“Yanggukeni chajin anga
Wheanpong tora deunda,
The thick fog of the Westerners
Broods over Whean peak.”
For forty years I was a beggar of Cho-Sen. Of the fourteen of us that were cast away only I survived. The Lady Om was of the same indomitable stuff, and we aged together. She was a little, weazened, toothless old woman toward the last; but ever she was the wonder woman, and she carried my heart in hers to the end. For an old man, three score and ten, I still retained great strength. My face was withered, my yellow hair turned white, my broad shoulders shrunken, and yet much of the strength of my sea-cuny days resided in the muscles left me.
Thus it was that I was able to do what I shall now relate. It was a spring morning on the cliffs of Fusan, hard by the highway, that the Lady Om and I sat warming in the sun. We were in the rags of beggary, prideless in the dust, and yet I was laughing heartily at some mumbled merry quip of the Lady Om when a shadow fell upon us. It was the great litter of Chong Mong-ju, borne by eight coolies, with outriders before and behind and fluttering attendants on either side.
Two emperors, civil war, famine, and a dozen palace revolutions had come and gone; and Chong Mong-ju remained, even then the great power at Keijo. He must have been nearly eighty that spring morning on the cliffs when he signalled with palsied hand for his litter to be rested down that he might gaze upon us whom he had punished for so long.
“Now, O my king,” the Lady Om mumbled low to me, then turned to whine an alms of Chong Mong-ju, whom she affected not to recognize.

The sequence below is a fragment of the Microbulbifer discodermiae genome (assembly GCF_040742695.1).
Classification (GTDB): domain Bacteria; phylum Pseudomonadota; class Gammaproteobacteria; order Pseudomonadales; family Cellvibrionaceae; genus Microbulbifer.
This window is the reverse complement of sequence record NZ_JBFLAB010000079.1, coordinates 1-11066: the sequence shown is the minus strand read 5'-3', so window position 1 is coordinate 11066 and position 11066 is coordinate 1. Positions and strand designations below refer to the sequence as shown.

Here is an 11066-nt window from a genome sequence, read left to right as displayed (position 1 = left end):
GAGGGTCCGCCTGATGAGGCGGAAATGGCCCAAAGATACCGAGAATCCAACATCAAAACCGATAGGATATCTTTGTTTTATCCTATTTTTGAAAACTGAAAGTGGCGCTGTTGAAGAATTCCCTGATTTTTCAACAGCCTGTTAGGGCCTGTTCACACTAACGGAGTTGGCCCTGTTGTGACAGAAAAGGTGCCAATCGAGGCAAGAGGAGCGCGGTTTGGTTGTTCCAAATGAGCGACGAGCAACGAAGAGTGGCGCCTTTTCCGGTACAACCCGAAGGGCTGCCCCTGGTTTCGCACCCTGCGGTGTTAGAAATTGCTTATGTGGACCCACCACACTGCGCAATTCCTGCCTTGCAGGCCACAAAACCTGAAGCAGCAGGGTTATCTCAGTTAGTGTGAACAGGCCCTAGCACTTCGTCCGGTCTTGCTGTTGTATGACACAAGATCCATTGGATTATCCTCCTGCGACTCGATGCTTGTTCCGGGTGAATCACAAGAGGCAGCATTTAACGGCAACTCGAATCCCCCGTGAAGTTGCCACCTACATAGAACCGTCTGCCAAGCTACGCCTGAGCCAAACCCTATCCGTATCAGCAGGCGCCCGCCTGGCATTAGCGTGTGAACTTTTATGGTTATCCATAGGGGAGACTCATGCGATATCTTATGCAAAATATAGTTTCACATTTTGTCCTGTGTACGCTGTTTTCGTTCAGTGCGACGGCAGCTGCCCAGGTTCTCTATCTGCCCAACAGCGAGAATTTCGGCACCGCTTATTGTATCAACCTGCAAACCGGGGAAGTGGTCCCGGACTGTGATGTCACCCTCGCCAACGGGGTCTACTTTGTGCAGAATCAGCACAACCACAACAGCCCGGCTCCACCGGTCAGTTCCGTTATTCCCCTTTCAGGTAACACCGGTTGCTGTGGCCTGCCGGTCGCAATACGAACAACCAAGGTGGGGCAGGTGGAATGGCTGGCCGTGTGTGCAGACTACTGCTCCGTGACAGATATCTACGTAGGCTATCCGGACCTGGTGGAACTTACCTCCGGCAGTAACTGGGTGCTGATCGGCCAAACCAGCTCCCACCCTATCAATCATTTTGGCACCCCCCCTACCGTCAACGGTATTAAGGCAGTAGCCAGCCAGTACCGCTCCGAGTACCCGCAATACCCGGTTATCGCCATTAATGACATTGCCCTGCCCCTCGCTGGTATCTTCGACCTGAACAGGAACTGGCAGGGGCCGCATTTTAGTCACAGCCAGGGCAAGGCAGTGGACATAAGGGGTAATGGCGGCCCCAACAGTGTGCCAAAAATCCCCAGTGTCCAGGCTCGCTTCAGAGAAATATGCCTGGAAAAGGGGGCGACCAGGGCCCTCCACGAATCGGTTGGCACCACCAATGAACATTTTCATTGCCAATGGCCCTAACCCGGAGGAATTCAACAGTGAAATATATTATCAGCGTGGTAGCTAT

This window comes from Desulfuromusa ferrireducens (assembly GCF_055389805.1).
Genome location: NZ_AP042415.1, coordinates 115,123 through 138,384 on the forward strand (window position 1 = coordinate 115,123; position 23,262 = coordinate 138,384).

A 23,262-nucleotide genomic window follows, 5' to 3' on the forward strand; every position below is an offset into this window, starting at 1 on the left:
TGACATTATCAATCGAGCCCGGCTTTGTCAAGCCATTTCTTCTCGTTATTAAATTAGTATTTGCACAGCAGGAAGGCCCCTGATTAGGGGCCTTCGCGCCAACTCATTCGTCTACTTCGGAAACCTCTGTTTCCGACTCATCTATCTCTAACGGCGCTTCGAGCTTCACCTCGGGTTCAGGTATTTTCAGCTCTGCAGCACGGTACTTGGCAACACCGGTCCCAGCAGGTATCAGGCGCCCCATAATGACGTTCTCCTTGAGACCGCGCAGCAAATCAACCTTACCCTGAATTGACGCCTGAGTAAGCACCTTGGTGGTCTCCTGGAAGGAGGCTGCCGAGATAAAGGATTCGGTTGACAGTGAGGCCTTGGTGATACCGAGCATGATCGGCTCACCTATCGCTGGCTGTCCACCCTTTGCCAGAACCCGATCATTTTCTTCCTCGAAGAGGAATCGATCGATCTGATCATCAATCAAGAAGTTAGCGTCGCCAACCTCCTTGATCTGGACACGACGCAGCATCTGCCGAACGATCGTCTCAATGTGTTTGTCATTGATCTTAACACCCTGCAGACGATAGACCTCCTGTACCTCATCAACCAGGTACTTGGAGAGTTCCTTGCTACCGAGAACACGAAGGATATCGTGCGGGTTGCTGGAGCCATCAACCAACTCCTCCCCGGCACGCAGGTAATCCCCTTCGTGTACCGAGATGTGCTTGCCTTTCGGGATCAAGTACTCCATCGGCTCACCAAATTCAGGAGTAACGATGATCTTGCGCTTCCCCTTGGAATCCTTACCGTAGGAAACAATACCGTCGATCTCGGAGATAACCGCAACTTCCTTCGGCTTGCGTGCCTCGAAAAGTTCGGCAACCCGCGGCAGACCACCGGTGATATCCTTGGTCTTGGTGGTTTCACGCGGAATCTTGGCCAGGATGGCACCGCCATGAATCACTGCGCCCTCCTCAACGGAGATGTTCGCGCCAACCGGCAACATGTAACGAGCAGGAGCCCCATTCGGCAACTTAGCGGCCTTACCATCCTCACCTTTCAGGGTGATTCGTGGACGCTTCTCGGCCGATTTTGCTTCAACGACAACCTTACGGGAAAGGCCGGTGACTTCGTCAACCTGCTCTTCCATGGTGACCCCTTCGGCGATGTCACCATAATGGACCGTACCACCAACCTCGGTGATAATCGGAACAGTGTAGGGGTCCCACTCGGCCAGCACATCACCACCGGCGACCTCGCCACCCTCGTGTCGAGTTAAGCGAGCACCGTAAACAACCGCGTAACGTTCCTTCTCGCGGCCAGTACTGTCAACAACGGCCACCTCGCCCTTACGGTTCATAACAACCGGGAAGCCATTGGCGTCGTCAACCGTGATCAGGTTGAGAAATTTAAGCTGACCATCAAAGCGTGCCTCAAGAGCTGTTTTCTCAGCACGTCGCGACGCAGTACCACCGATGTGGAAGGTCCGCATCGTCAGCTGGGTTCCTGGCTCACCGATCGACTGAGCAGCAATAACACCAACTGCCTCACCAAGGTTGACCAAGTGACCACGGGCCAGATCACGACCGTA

And I knew what was her thought. Had we not shared it for forty years? And the moment of its consummation had come at last. So I, too, affected not to recognize my enemy, and, putting on an idiotic senility, I, too, crawled in the dust toward the litter whining for mercy and charity.
The attendants would have driven me back, but with age-quavering cackles Chong Mong-ju restrained them. He lifted himself on a shaking elbow, and with the other shaking hand drew wider apart the silken curtains. His withered old face was transfigured with delight as he gloated on us.
“O my king,” the Lady Om whined to me in her beggar’s chant; and I knew all her long-tried love and faith in my emprise were in that chant.
And the red wrath was up in me, ripping and tearing at my will to be free. Small wonder that I shook with the effort to control. The shaking, happily, they took for the weakness of age. I held up my brass begging bowl, and whined more dolefully, and bleared my eyes to hide the blue fire I knew was in them, and calculated the distance and my strength for the leap.
Then I was swept away in a blaze of red. There was a crashing of curtains and curtain-poles and a squawking and squalling of attendants as my hands closed on Chong Mong-ju’s throat. The litter overturned, and I scarce knew whether I was heads or heels, but my clutch never relaxed.